Saturday 19 August 2023

Armour In The Alps: Switzerland’s Inventory Of AFVs

By Stijn Mitzer and Joost Oliemans

It might come as a surprise to many that Switzerland continues to operate a significant number of armored fighting vehicles (AFVs), even in the aftermath of the Cold War and the seemingly remote possibility of facing an invasion from any (neighboring) nation. In spite of the decommissioning of most bunker systems and a considerable reduction in its air force, the Swiss Armed Forces are engaged in a continual process of modernising their capabilities. This involves both the acquisition of new equipment and the enhancing of existing AFVs through (limited) upgrade programmes.

An intriguing aspect is that, despite possessing a fleet of 30 F-18 and 18 F-5 fighter aircraft, the Swiss Armed Forces has been without an air-to-ground capability following the retirement of its last Hawker Hunters in 1994. In lieu of this capability, the Swiss Army has relied upon a significant number of M109 self-propelled guns to provide fire-support to ground units. With the introduction of the F-35A from 2027 onwards, Switzerland is set to regain a limited air-to-ground capability through the acquisition of a limited quantity of GBU-53 and GBU-54 guided bombs. [1]

The importance of ground-based fire support assets remains unquestionable within the Swiss Army. The force currently maintains an impressive fleet of 133 M109 KAWEST WE SPGs, underscoring the continued emphasis on this capability. Looking ahead, there are plans to replace the M109s with 155mm RCH-155s or Archers in the coming decade. Alongside the SPGs, the Swiss Army has ordered a total of 48 Piranha-V-based 120mm Mörser 16 self-propelled mortars (SPMs). The inventory of the Swiss Army does not include multiple rocket launchers (MRLs).
Following the Russian invasion of Ukraine, the Swiss Army swiftly increased its existing equipment orders. Notably, the order for the 120mm Mörser 16 SPM was expanded from 32 to 48. The acquisition of Pionier Panzerfahrzeug 21 AEV was increased from 60 to 84. Switzerland's acquisition of AFVs is marked by an increasing preference for wheeled platforms over tracked ones, a choice that aligns well with the country's extensive road network. Nonetheless, the Swiss Army's 110 Panzerjäger 90 tank destroyers were decommissioned in 2022 without a direct replacement.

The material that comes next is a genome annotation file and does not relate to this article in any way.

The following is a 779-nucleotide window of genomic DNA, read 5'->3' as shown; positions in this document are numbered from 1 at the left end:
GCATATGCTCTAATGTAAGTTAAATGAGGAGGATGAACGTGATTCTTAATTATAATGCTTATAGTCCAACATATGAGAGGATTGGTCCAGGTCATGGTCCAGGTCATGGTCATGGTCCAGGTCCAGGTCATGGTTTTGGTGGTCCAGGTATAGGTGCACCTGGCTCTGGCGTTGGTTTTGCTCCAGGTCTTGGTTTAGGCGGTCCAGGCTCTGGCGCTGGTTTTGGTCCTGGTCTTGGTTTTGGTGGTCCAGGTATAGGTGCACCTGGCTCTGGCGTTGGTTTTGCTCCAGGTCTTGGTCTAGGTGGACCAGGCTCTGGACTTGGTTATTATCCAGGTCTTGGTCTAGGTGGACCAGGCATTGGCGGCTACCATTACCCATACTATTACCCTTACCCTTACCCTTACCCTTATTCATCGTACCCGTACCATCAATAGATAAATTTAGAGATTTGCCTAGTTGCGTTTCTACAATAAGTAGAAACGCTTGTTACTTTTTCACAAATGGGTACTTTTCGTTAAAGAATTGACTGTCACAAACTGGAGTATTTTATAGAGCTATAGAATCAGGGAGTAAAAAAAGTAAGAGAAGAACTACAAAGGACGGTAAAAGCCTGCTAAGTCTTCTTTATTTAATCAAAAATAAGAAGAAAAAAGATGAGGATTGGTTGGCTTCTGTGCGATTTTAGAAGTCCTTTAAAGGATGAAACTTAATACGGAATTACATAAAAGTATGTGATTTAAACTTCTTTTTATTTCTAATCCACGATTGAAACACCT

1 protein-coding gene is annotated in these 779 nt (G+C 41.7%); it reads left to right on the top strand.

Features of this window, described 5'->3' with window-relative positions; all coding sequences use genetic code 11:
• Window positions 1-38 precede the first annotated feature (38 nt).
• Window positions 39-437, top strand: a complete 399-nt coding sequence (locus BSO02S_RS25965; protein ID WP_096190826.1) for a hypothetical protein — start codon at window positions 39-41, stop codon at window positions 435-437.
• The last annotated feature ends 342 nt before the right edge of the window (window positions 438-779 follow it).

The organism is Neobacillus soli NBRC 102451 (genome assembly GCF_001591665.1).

As iconic structures like the Festungskanone BISON and Centi Bunkers have become relics of the past, Switzerland has adopted a strategy prioritising swift force deployment across the country instead of relying on bunker systems. This transformation is evident in decisions such as the scrapping of nearly a thousand M113 APCs in favour of modern wheeled alternatives like the GMTF Duro IIIP. Whatever future steps will be taken to further enchance the Swiss Armed Forces' firepower and effectiveness, the recent Russian invasion of Ukraine is likely to ensure a substantial Swiss Army for many decades to come, ensuring the country's readiness in an ever-changing global landscape.

This list attempts to list all AFV types currently in service with the Swiss Armed Forces. This list only includes vehicles and equipment currently confirmed as active, placed in operational reserve, or on order by the Swiss Armed Forces. Switzerland employs various abbreviations to denote upgrades and service life extensions for its military capabilities, including Combat Upgrade (KAWEST), Value Maintenance Programme (WE), and Extension of Use (NUV). Radars, (armoured) trucks and jeeps are not included in the list.
(Click on the vehicle or equipment type to get a picture of them)

Tanks (205)

Infantry Fighting Vehicles (186)

  • 186 CV9030CH (To be upgraded and kept in service until 2040)

Tracked Armoured Personnel Carriers (90)


Wheeled Armoured Personnel Carriers (930)

Infantry Mobility Vehicles (4+)


Reconnaissance Vehicles (228)


Light Strike Vehicles (10)


Military Engineering Vehicles And Equipment


Communications Stations (64)


Command Vehicles (310)


Self-Propelled Mortars (48 Systems On Order)

Self-Propelled Artillery (133)

Towed Anti-Aircraft Guns (48)


Static SAM Systems (5 Fire Units On Order)